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Ten-Hour Shifts and a Master's Degree

Sarah Talarico is managing her 10-shifts and earning her nursing master's degree, all in the midst of a pandemic.

May 22, 2020

Sarah Talarico believes she would not have been able to reach her career goals if not for Western Governors University.

She had long wanted to obtain a bachelor’s degree in nursing but it was delayed for several reasons and many years until she learned she could receive it online at her own pace at WGU.

“I loved the setup at WGU,” she said. “I was not able to fit in a traditional educational path.”

The advantages of WGU, which currently serves more than 3,700 Ohio residents, include allowing students to earn their degrees by demonstrating what they know and can do (competencies) instead of sitting in classes. They move through courses at their own speed and pay a flat-rate tuition for each six-month session.

Talarico, an operating room nurse at a large hospital system in Cleveland, received her bachelor’s degree in April 2019 and decided to enroll in WGU’s master of science nursing program with a focus on leadership and management

“I looked at many different programs and when I spoke with an enrollment counselor at WGU I realized the competency-based set up made sense to me,” she said. “I had been in the medical field for many, many years and my knowledge base has helped me get through certain classes more quickly than if I was in a brick and mortar school with semesters.”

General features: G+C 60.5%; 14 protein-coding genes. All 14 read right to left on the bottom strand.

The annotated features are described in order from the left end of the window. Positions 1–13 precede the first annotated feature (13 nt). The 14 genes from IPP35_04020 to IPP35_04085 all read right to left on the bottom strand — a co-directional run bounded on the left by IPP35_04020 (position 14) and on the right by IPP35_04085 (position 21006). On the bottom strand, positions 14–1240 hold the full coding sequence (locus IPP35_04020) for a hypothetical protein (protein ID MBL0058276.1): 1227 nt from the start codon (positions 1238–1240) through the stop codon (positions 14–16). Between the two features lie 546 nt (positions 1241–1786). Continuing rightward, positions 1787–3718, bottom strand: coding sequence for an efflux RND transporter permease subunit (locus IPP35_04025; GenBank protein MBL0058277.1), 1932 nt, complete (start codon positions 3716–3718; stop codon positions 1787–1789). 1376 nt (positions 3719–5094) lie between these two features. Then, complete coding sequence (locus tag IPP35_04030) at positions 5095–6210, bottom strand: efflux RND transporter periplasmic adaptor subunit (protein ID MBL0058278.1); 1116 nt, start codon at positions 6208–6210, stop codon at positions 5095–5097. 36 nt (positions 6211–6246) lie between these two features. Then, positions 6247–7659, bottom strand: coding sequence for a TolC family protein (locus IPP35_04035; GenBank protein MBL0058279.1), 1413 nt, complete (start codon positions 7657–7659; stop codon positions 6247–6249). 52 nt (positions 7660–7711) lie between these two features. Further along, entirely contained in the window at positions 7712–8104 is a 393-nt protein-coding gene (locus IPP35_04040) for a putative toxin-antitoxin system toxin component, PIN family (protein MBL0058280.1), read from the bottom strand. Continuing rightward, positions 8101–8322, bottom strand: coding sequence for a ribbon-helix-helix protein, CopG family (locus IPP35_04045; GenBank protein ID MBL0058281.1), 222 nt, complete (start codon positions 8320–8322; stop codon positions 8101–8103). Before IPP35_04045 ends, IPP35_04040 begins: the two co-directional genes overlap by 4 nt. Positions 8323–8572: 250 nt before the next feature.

She is also glad she can take courses on her own time because her schedule of four, 10-hour shifts a week is so unpredictable. 

“Pre-Covid I was able to move ahead in the school work,” she said. She signed up for her third six-month term in January but her progress slowed when she had to deal with Covid-related work and home issues. 

“I was progressing at a rapid pace prior to the world changing,” she said. “I try to do one school-related thing a day. Even if work 10 hours I can use the app on my phone to look at course materials.”

She said she is receiving a lot of support from her mentors at WGU.

“When Covid began I was in the middle of a class and the middle of a paper,” she said. "I got messages from my course mentor and program mentor asking if I was OK. They told me to take my time and they believed in me. They support me which is something I did not get at previous schools.”

Her future aspirations are focused on the field of nursing.

“I want to change how we treat each other as nurses and why we all decided to choose the profession of nursing,” she said. “I want to bring that back into the mix more and focus on building each other up. The health care field is difficult enough and you need a good support system.”

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